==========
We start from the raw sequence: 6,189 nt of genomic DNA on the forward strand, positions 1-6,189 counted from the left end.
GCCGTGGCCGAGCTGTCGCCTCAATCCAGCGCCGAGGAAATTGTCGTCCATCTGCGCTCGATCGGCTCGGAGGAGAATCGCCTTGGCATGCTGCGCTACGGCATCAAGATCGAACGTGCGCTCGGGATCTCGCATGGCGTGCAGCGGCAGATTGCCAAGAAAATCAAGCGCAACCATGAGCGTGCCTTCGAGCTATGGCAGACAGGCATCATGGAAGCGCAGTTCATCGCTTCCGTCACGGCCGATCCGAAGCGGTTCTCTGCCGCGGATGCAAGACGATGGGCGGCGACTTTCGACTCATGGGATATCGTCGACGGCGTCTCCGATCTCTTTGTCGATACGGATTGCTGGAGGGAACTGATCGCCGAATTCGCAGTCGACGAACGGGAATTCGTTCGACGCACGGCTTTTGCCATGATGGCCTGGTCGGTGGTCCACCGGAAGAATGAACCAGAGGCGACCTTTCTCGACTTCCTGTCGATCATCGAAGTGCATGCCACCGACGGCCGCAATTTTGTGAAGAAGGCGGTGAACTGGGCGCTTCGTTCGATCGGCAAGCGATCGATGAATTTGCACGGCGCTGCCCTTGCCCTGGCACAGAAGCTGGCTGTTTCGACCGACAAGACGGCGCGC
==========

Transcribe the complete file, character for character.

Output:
We start from the raw sequence: 6,189 nt of genomic DNA on the forward strand, positions 1-6,189 counted from the left end.
GCCGTGGCCGAGCTGTCGCCTCAATCCAGCGCCGAGGAAATTGTCGTCCATCTGCGCTCGATCGGCTCGGAGGAGAATCGCCTTGGCATGCTGCGCTACGGCATCAAGATCGAACGTGCGCTCGGGATCTCGCATGGCGTGCAGCGGCAGATTGCCAAGAAAATCAAGCGCAACCATGAGCGTGCCTTCGAGCTATGGCAGACAGGCATCATGGAAGCGCAGTTCATCGCTTCCGTCACGGCCGATCCGAAGCGGTTCTCTGCCGCGGATGCAAGACGATGGGCGGCGACTTTCGACTCATGGGATATCGTCGACGGCGTCTCCGATCTCTTTGTCGATACGGATTGCTGGAGGGAACTGATCGCCGAATTCGCAGTCGACGAACGGGAATTCGTTCGACGCACGGCTTTTGCCATGATGGCCTGGTCGGTGGTCCACCGGAAGAATGAACCAGAGGCGACCTTTCTCGACTTCCTGTCGATCATCGAAGTGCATGCCACCGACGGCCGCAATTTTGTGAAGAAGGCGGTGAACTGGGCGCTTCGTTCGATCGGCAAGCGATCGATGAATTTGCACGGCGCTGCCCTTGCCCTGGCACAGAAGCTGGCTGTTTCGACCGACAAGACGGCGCGC